No – dualling is not the answer!

The ‘West Briton’ newspaper reported on proposals for more dualling of the A30 last week. The question was posed –

Could dualling plans spell the end for A30 chaos between Carland Cross and Chiverton Cross?

The short answer is no, but some more extracts from the article:-

PLANS to relieve one of the most congested stretches of the A30 near Truro could become reality with a new £112 million project.

Truro and Falmouth MP Sarah Newton is meeting Secretary of State for Transport Patrick McLoughlin today to press the Government to support plans for the dualling of the entire stretch between Carland Cross and Chiverton Cross.

The project would see 12.5km of the carriageway dualled, as well as improvements to junctions, cycle links and signage.

The current single carriageway section of the road is one of the most congested roads in Cornwall and is estimated to cost the economy £2.9m a year.

There are fears that congestion could increase once work to dual the A30 in the east of the county at Temple is completed.

Read more:

Doubtless some readers will think that ‘common sense’ tells us that dualling a road will reduce congestion, but ‘common sense’ is often a poor guide in these matters.

Dualling the A30 has been a cherished dream for many years. As time has gone by various sections have been dualled on the grounds that congestion will be reduced. Yet after each section of road has been dualled, congestion still appears, followed by calls for more dualling. The seemingly plausible reason being that until all of the road is dualled congestion will still exist!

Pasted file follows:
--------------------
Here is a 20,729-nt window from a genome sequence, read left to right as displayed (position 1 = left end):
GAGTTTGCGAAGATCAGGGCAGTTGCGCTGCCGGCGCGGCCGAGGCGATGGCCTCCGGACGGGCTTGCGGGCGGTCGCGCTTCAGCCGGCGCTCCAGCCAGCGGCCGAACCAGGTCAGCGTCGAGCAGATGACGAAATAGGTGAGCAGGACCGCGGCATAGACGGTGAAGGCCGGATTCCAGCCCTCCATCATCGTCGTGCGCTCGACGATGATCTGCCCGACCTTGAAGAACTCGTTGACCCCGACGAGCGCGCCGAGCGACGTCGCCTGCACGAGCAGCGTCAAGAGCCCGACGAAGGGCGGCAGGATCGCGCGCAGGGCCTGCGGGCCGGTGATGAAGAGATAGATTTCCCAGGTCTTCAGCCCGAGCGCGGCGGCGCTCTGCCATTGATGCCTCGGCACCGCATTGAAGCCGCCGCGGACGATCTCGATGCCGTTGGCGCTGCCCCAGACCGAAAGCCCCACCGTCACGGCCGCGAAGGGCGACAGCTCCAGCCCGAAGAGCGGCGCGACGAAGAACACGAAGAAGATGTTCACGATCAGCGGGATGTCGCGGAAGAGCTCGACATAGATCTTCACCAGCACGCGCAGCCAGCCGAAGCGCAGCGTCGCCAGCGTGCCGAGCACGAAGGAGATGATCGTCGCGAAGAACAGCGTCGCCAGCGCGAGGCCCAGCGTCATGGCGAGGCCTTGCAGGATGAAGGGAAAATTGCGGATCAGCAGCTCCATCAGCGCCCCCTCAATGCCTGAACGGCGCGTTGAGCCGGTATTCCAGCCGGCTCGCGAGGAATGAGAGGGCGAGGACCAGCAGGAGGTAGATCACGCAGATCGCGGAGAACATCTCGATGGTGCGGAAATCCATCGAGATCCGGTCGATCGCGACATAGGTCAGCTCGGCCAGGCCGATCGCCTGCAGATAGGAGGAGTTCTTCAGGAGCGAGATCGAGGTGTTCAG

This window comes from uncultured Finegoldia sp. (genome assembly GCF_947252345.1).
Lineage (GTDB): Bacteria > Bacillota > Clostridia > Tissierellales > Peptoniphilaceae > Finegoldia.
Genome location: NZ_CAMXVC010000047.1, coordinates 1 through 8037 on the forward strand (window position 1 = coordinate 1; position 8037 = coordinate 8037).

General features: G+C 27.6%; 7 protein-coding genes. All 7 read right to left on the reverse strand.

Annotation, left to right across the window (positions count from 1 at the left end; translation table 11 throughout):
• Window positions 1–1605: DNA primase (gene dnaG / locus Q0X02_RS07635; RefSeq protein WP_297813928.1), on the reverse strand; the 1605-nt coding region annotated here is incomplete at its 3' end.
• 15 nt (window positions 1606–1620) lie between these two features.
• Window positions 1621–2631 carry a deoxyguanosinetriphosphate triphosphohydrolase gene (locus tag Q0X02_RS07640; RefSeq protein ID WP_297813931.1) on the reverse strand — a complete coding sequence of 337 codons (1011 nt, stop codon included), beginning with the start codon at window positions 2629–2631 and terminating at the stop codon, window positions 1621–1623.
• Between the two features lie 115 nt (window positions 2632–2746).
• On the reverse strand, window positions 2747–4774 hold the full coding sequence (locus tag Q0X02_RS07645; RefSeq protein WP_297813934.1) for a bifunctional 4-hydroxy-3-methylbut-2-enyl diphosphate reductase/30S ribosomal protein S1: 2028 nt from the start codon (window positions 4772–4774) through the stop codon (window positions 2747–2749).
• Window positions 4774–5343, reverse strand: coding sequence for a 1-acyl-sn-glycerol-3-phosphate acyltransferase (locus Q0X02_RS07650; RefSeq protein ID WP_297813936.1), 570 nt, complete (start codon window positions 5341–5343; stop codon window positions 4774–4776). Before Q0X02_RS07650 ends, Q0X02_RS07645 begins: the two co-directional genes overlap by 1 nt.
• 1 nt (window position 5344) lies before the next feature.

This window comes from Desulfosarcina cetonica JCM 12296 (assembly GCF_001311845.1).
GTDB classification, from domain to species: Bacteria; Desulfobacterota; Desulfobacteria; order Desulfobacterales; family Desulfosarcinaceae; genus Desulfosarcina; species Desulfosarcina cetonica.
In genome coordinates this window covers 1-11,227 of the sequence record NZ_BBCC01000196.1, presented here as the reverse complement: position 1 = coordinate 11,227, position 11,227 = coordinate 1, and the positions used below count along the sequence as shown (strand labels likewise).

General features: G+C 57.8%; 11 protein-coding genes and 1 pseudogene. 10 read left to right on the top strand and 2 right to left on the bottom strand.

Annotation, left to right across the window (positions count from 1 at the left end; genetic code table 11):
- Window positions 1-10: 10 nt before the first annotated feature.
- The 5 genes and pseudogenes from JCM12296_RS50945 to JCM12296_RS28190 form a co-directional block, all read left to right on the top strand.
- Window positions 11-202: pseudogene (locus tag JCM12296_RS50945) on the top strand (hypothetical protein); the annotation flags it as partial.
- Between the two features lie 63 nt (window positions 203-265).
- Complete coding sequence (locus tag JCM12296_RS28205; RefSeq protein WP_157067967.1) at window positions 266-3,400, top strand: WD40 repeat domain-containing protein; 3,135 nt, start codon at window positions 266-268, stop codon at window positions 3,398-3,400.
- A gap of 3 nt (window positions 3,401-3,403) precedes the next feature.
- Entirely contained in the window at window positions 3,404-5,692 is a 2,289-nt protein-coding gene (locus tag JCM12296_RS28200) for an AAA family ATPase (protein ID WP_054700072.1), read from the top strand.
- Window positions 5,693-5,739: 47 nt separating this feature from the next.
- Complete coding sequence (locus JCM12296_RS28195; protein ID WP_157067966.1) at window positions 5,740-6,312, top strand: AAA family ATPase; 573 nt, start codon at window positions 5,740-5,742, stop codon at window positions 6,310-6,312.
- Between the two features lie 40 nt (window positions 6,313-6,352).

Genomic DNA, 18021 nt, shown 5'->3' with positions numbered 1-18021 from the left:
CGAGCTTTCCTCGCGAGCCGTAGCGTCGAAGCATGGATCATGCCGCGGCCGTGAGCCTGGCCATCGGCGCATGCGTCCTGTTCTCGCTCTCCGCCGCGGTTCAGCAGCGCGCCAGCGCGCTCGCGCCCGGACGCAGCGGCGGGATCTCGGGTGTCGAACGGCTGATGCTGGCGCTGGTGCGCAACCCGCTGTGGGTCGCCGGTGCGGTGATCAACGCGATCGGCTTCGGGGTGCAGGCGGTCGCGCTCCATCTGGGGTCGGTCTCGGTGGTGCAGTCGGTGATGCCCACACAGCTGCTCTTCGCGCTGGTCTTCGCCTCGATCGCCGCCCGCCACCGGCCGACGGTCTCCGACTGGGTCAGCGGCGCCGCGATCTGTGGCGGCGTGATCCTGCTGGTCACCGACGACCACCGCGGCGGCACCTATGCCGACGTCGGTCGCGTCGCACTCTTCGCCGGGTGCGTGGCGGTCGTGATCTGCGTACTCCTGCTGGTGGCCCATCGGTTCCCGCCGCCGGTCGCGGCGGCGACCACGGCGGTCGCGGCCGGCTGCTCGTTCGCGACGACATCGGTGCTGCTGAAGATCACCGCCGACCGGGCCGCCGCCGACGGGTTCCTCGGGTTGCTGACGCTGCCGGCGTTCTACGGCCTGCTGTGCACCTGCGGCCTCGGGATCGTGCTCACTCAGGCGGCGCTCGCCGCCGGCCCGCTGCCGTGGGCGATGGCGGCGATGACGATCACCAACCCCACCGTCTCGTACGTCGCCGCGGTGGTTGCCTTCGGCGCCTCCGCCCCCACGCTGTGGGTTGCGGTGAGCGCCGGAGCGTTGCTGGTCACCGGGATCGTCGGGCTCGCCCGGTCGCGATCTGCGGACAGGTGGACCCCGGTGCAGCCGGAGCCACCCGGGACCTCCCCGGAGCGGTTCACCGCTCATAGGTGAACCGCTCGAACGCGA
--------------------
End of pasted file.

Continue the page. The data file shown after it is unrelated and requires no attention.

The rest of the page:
So how come dualling is not the answer?

There are several factors here:

New road space generates extra traffic, yes if there is more space available then there are more cars on the road. This is partly due to a perception that the road will be less congested and therefore people make extra trips.

As population increases the number of car trips made increases.

New development especially adjacent to roads generates additional traffic. The retail park outside Hayle, where M&S and Next are located generates extra traffic on the A30 and this adds to congestion!

Events – every time an event is held – surfing competitions at Newquay, Falmouth week at Falmouth – traffic is generated.

Now in the short-term congestion eases, but it does not take long before a road is just as busy as it was before due to the factors outlined above. This summer has already seen traffic building up on Goss Moor as people poured into Newquay. As traffic levels rise whether long-term or short-term – wet weather for instance leading to more tourists visiting towns, then congestion results.

There is considerable evidence that new roads, bypasses etc do not relieve congestion. A good example is here:

£112 million could be better spent on alternative transport!


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